Boulat Bash, an assistant professor of electrical and computer engineering at the University of Arizona, says if you want to learn more about his research, you have to start with Hedy Lamarr, the Austrian-American actress and inventor.
During World War II, Lamarr helped devise a method for the U.S. government to send messages not just securely, so enemies couldn’t decode the contents, but also covertly, so they wouldn’t even know a message was being sent. For comparison, imagine running across a field guarded by armed snipers. While a bulletproof vest might offer protection from serious injury, a soundproof invisibility cloak preventing you from being detected at all would provide a welcome few extra layers of security.
Her invention was an early version of spread spectrum communications, which involves dividing a message into small pieces and spreading it across many frequencies, rather than sending it on only one channel. To an adversary, these small blips on different channels look like nothing more than random noise. However, a recipient who knows what to look for can watch all the channels and piece the message back together into a whole.
“The underlying problem is how to prevent a signal from being detected by an adversary, by protecting the existence of the message itself,” Bash said “To jam the signal, the Germans would have had to know that that signal was there and where it was.”
The work of Lamarr and other scientists went on to become the foundation for jamming-resistant radar in the 1950s and the earliest cellphones. Covert communications are also used in military operations and by organizers of social unrest. Thus far, almost all the applications for spread spectrum communications have been classical, not quantum. Classical computing uses bits, units of information that exist as either 0s or 1s. Quantum computing is exponentially more powerful because it uses qubits, which can exist in both states at the same time. For example, in 2019, a quantum computer performed a calculation in just three minutes that would take 10,000 years for a classical computer to perform.
With $500,000 in funding from the National Science Foundation, Bash and his team are investigating ways to harness quantum techniques for covert communication networks to operate at their utmost levels of security and efficiency.
Uncovering the Square Root Law
Bash was researching wireless communication security in 2012 when he uncovered the fundamental limit of covert communications, or exactly how much information could reliably be transmitted via covert communications. The number of reliably transmissible bits, or pieces of information, is equal to a constant times the square root of n, where n equals the time-bandwidth product (a measure resources available to transmit a signal). This simple equation, c√n , made a big splash.
“Boulat’s work told us the maximum amount of information a person can send reliably and covertly, while assuming the adversary is as powerful as possible,” said Saikat Guha, a professor of optical sciences, who at one time worked with Bash in the quantum information processing group at Raytheon BBN Technologies. “It set the bounds on what can be done and let us evaluate how much room our current systems have to improve compared with these limits.”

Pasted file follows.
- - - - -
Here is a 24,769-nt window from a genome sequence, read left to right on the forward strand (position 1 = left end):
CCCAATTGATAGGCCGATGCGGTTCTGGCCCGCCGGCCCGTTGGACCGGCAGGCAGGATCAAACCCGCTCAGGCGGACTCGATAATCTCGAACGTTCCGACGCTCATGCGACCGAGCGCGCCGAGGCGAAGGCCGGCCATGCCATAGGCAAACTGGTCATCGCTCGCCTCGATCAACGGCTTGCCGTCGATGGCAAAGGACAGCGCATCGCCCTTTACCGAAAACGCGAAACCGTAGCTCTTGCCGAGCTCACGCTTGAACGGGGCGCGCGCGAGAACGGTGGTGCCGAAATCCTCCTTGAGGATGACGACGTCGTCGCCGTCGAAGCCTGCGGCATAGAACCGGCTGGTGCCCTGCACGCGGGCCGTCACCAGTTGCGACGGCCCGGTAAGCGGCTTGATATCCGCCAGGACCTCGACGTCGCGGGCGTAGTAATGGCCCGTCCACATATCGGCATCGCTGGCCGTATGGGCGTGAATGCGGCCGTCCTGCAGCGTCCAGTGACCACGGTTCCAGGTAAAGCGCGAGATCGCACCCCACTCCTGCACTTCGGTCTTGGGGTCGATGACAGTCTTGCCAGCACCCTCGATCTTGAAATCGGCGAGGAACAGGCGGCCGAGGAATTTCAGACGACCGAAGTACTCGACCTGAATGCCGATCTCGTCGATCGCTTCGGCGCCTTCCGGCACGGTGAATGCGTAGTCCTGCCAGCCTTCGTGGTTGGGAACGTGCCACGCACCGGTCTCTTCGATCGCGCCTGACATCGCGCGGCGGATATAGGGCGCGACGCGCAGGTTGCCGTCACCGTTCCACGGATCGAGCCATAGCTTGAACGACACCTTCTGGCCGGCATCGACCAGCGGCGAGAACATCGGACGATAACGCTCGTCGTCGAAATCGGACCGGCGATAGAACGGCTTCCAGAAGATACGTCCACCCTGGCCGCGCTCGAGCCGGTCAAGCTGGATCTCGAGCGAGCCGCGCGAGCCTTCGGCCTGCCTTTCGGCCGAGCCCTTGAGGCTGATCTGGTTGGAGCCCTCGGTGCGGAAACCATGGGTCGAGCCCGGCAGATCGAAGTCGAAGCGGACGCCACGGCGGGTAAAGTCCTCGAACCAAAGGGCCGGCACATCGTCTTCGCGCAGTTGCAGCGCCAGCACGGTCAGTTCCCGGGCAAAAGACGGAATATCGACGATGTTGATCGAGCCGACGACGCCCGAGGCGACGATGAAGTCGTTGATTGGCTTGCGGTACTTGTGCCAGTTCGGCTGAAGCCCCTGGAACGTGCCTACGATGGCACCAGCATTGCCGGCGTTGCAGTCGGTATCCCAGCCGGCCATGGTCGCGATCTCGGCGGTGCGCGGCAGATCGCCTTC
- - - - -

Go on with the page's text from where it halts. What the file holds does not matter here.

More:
Bash’s paper on the square root law opened up a new subfield within the field of information theory, with hundreds of papers subsequently being published on the subject. But, again, most of this new work used classical approaches.
Covering Offense & Defense
This project is investigating how quantum resources can be used to improve covert communications as well as how communicating parties can maintain security when an adversary has quantum resources.
Using quantum resources could provide an exponential boost in the amount of information that can be securely and reliably sent. This is made possible by moving from the square root law to something called the linear law. In linear law, the equation for how much information can be sent is c×n , instead of c√n . For example, if n=10,000, then the amount of information that is transmittable using the square root law is c10,000 , or c×100. In linear law, the amount of transmittable information is c ×10,000 -- 100 times as much information as with the square root law.
“Moving from square root law to the linear law increases the covert information throughput tremendously,” Bash said. “That has not been done for quantum at all, so we’re going to address that in this project.”
As communicating parties become more powerful, so too can their adversaries. Thus, part of this project will focus on how to keep communications secure even when a quantum-powered adversary has all the resources allowable by the laws of physics.
Much of the preliminary work for the project was done by electrical and computer engineering PhD student Michael Bullock, when he was still an undergraduate. Bullock is among the university’s inaugural class of Herbold Fellows and was named the department’s 2020 outstanding senior.
“This project will allow us to continue in the same vein of involving undergraduates in this work,” Bash said. “We would not be here without students. That’s why I love being able to teach.”